Less pressed under the grapes of wrath
Beauty resides not in the eye of the beholder
For it retains its majesty with or without
And colours the world with a splendid dream
By her all songs have their melody
A swirling dance under the night sky
Solemn hope for a distant cry
So close your eyes to look deep within
Embrace her as though she were fully kin
Then the work shall truly begin
By Jason Youngman
Winter of 2020
“Your apprehension carries the impression from a real object and displays it inside you so that it makes the mind turns turn towards it. And if, when turned, the mind bends towards it, that bending is love.” – Dante
To follow is an introspective exercise in platonic thought. Though highly imaginative in scope, it may nevertheless grant us a glimpse into the intricacies of mind. Therein our intellect moves and breathes into existence a splendour of undying colour by which we can know love and light. Inhere as do the stars a centre by which all things circle and have its being. To enter more fully into this psychic activity it may help to first compose oneself through meditation or a few minutes of deep breathing. Then click on the image above to access the video. Probably best to use earphones in order to enhance the experience.
Posted in Mysticism, Philosophy, Poetry
Tagged Altus, Beauty, creativity, Holding the Moment, Intelligible Beauty, Introspection, Meditation, Neoplatonism, platonic thought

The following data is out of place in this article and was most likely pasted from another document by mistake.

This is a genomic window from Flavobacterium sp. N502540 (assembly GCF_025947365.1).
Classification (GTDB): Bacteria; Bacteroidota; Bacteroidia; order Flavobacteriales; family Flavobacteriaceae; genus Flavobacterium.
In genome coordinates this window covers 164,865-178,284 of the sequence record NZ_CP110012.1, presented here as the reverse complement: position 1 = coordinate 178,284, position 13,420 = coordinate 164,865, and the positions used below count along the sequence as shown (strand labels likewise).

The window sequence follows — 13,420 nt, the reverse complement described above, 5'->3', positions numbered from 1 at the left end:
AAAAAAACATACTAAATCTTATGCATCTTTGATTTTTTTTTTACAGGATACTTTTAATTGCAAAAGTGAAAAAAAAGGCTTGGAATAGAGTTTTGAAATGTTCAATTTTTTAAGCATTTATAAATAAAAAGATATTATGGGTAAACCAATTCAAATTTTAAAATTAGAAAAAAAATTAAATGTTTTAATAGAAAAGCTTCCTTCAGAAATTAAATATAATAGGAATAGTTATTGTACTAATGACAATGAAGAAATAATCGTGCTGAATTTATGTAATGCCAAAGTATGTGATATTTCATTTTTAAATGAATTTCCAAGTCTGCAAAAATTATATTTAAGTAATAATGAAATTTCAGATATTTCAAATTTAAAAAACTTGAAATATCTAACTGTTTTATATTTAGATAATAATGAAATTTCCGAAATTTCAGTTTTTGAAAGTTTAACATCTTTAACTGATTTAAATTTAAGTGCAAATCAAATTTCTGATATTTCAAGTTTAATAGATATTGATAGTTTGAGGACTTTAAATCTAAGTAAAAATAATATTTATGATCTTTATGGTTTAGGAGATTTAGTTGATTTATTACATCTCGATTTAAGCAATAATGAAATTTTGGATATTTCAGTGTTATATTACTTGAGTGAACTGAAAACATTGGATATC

We could say that every human desire – no matter how narcissistic or indulging – has some trace of goodness to it; some small intent to attain what is beneficial. This would imply that there are desires more advantageous than others, as in less harmful or egotistically bent; desires that extend the individual and include the well-being of others. Perhaps we could agree to call these altruistic propensities ‘noble desires’, at least until we find a more fitting name to distinguish these types of desires from the more base ones.
So how might we enable noble desires to surface? First of all it may be difficult for such desires to rise up into the light of consciousness if we are tangled up in lower ones. Should our appetites, impulses and dislikes go unchecked, we may find our behaviour being largely determined by these forces. In other words, if we allow our cravings and aversions to shape our lives, it may be impossible to foster noble desires into its full potential.